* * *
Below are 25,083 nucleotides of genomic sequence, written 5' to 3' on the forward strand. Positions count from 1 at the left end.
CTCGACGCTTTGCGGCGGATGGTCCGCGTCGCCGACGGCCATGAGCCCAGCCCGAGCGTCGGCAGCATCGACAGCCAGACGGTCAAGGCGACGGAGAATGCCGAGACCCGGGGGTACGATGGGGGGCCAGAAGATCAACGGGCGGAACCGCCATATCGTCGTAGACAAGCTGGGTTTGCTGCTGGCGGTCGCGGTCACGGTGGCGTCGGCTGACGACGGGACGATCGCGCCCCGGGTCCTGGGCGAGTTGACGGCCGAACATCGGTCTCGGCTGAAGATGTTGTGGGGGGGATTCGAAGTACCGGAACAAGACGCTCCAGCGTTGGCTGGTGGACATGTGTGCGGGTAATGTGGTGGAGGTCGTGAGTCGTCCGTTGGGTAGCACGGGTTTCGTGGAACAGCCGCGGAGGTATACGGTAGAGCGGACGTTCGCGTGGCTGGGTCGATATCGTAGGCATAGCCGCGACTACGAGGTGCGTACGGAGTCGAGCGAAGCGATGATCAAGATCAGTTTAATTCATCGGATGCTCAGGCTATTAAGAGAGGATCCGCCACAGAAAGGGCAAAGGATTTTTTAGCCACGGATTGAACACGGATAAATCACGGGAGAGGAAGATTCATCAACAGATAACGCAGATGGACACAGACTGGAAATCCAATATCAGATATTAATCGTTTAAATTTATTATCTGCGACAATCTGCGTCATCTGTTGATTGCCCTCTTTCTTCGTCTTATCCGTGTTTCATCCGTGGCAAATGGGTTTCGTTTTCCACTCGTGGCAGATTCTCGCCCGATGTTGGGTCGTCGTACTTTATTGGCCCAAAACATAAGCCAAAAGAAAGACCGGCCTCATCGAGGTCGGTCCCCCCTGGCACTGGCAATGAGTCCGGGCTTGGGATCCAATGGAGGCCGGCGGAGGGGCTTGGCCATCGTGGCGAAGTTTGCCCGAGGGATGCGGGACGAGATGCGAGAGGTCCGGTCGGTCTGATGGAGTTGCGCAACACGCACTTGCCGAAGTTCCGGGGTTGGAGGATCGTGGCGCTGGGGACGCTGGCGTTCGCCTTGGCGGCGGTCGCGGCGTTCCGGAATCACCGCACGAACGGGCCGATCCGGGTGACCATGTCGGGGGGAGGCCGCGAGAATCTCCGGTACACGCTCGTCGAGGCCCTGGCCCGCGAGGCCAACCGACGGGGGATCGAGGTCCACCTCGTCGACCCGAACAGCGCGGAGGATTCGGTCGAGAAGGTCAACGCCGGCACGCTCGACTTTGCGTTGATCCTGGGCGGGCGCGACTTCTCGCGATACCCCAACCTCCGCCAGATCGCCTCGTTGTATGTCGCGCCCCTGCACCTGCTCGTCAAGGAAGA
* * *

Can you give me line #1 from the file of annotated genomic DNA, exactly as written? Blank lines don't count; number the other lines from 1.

Below are 25,083 nucleotides of genomic sequence, written 5' to 3' on the forward strand. Positions count from 1 at the left end.